Colonial Drive's Mr. Gold is moving on

Colonial Drive's Mr. Gold is moving on
Rob Bartlett

On most days, Mr. Gold was the brightest thing you could find on the stretch of Colonial Drive near Fashion Square Mall – both literally and figuratively. Dressed in a shiny gold lamé suit, a gold top hat and a shiny gold face mask, he was more than just another guy on the side of the road spinning a "Cash 4 Gold" sign. He was a hat-tipping, finger-pointing, happy-dancing sign of life on a sun-bleached stretch of Central Florida commercial strip that's groaning with traffic 24 hours a day. People smiled when they saw Mr. Gold, and even though they couldn't see his face through the mask he wore, they knew he was smiling back.

But over the past few weeks, Mr. Gold has rarely been spotted on his usual corner outside the Diamond Exchange at 3016 E. Colonial Drive. In his place, and on the other three corners across the street from his, are men holding signs that read "60 percent off – everything must go!"

That's because Diamond Exchange, the business for which Mr. Gold (aka Jose Melendez) had created the Mr. Gold name (even if it wasn't his real one) and persona, is closing its doors.

Business, says Diamond Exchange owner Virginia Ann Rodriguez, has slowed to a crawl. When she moved to this space from another location in 2010, she says, Diamond Exchange was a jewelry store, but before long, she found that customers weren't coming to buy gold from her – they wanted to sell it to her.

"I was like, 'No, this isn't how it works. You're supposed to come in here and buy from me!'" she says. "But then I realized, it's like, you know, survival. So I thought, how do I utilize this? Because, you know, I had to pay my bills."

So she hired a guy to stand outside wearing a gold suit and twirl a sign advertising that she did, like a lot of businesses along Colonial, pay cash for gold. She says she went through a couple of mediocre sign spinners before Melendez came along. "When he first came, I told him, you know, it's OK to move a little bit," she remembers. "I told him, 'You can be a character.' Then, I don't know how he came up with it, but he took off with this whole hat thing, tipping it and dancing."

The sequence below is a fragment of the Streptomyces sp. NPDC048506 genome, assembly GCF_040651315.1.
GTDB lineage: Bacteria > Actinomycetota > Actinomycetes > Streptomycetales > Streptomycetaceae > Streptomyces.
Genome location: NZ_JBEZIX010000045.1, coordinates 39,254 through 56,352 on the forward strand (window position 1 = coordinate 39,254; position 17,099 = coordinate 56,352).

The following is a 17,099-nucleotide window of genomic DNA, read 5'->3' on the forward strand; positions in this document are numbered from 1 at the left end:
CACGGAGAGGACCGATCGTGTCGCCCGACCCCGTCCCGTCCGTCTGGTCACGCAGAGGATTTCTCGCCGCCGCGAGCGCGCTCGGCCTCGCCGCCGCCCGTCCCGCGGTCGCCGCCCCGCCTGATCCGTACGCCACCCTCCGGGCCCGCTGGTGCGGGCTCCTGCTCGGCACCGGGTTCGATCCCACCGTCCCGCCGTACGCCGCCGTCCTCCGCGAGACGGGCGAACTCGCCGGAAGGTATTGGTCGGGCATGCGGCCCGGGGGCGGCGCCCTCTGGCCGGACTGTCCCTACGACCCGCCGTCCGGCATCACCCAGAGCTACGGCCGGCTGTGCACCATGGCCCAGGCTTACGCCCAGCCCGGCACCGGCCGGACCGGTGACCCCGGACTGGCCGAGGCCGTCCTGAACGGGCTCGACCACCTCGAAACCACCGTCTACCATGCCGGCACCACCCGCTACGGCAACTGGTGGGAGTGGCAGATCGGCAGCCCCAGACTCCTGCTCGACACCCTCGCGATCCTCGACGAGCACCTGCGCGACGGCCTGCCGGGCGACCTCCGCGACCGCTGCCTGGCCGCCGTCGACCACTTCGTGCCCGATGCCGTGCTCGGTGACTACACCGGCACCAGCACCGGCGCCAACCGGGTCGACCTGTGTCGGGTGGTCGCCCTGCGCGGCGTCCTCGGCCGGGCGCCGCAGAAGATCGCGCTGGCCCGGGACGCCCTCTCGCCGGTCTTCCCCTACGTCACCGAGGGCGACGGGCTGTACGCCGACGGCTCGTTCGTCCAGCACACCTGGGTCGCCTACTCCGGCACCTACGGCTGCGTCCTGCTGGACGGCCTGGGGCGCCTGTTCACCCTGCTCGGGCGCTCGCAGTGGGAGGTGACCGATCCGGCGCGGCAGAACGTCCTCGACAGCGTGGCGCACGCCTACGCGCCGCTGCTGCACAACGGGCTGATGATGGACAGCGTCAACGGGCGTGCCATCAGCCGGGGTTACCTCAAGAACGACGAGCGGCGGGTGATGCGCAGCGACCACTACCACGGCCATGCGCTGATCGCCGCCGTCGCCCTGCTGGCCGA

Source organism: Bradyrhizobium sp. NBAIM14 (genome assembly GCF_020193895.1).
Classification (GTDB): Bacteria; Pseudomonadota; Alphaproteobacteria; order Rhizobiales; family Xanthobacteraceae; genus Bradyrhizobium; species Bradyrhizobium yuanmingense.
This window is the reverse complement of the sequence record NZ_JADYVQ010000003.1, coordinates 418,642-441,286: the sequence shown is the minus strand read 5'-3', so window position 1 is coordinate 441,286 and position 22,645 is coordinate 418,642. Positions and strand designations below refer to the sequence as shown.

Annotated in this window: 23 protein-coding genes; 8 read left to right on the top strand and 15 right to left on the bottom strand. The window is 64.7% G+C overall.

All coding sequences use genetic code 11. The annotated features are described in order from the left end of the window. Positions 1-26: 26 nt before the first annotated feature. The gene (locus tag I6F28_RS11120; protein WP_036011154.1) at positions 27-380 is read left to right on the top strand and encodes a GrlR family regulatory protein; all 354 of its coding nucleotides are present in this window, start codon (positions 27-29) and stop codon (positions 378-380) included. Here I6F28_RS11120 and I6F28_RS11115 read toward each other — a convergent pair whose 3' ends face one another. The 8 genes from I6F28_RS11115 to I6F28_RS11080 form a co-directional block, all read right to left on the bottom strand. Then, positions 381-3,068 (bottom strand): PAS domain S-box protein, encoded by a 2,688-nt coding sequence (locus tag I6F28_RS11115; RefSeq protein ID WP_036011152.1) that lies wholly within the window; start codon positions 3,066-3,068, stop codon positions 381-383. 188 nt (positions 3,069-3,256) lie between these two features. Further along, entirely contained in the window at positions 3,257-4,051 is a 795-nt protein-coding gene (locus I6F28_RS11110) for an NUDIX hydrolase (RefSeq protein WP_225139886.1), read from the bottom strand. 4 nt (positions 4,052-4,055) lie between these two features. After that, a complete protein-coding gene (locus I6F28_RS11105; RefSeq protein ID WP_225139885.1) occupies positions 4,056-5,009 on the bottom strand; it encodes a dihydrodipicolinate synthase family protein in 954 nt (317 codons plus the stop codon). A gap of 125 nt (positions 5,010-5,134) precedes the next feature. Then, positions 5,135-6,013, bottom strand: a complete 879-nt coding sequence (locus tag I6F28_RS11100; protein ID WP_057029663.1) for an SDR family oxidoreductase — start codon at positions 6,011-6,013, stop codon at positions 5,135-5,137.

And before long, Mr. Gold became a minor Orlando celebrity. In 2012, when we put Mr. Gold on the cover of our Best of Orlando issue, he told us that he took the job in 2010 out of desperation – he was an ex-felon, he says, and he had a hard time finding work until he got the job at the Diamond Exchange. But rather than looking at the job – hardly what most people would consider a cushy gig – as a slog, he saw it as a blessing.

"I don't like it, I love it," Melendez told us then. "One hundred percent. ... I don't call it routine. I call it praise and worship."

But for Rodriguez, there just isn't as much shine in the gold business as there used to be.

"For a season, gold was good," she says. "But now, you know, life is changing again. Gold is no longer $1,800, $1,900 an ounce, it's 11 or 12. And once somebody has sold their gold, they've sold their gold. It's gone. We shook the trees."

Unfortunately, she says, the economy in this area of Orlando is still sluggish and she's not sure what kind of business she could open in the space to make money. But she owns the building, and she says she's going to take some time to try to figure it out. "I'm tired," she says, "and it's sad. But I don't get a choice. Sink or swim and I refuse to sink."

So does Mr. Gold – Rodriguez says Melendez now has a new job and has only been working for her a couple of days a week while she clears out her inventory. "He's here today," she says, as Mr. Gold stands outside waving to passengers who honk their horns and wave back at him. "But it's sad. It's weird. It's kind of a goodbye." – Erin Sullivan

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